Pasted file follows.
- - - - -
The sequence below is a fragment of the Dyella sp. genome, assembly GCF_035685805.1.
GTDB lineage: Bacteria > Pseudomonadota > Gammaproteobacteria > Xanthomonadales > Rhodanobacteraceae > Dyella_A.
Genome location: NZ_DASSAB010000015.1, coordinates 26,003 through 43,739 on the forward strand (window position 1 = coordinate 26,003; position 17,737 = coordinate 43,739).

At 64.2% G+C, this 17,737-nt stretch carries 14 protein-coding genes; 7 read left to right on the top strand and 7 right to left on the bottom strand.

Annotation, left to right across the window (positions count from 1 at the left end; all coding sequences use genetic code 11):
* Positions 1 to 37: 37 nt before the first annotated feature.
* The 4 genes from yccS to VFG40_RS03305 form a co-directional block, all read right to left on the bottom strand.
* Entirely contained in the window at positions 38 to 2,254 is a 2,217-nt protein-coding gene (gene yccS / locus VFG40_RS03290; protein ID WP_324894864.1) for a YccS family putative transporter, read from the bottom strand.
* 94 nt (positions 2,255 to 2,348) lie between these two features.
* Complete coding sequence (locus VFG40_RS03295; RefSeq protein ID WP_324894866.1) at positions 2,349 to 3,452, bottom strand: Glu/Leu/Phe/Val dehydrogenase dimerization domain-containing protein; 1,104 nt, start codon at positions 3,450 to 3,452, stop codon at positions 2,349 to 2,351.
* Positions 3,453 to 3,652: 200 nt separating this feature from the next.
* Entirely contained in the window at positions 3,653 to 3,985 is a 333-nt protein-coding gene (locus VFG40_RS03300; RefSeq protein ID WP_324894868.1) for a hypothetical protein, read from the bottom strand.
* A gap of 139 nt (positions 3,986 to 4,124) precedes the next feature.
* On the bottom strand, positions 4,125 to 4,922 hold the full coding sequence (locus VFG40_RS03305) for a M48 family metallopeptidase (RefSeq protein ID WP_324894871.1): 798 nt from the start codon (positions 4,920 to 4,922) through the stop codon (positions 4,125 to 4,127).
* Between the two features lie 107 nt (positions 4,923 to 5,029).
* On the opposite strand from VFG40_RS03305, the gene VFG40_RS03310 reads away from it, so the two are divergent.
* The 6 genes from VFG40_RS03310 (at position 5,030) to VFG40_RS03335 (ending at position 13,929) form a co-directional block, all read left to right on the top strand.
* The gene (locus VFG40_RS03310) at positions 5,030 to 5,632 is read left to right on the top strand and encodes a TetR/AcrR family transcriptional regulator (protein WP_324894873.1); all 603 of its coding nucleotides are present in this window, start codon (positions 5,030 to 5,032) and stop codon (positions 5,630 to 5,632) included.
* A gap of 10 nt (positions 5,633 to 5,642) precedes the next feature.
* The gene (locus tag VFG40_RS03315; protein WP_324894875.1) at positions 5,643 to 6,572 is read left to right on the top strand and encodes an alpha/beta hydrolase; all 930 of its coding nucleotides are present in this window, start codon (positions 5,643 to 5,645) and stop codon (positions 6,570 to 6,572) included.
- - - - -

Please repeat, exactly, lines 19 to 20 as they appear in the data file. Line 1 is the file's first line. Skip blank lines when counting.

* A gap of 10 nt (positions 5,633 to 5,642) precedes the next feature.
* The gene (locus tag VFG40_RS03315; protein WP_324894875.1) at positions 5,643 to 6,572 is read left to right on the top strand and encodes an alpha/beta hydrolase; all 930 of its coding nucleotides are present in this window, start codon (positions 5,643 to 5,645) and stop codon (positions 6,570 to 6,572) included.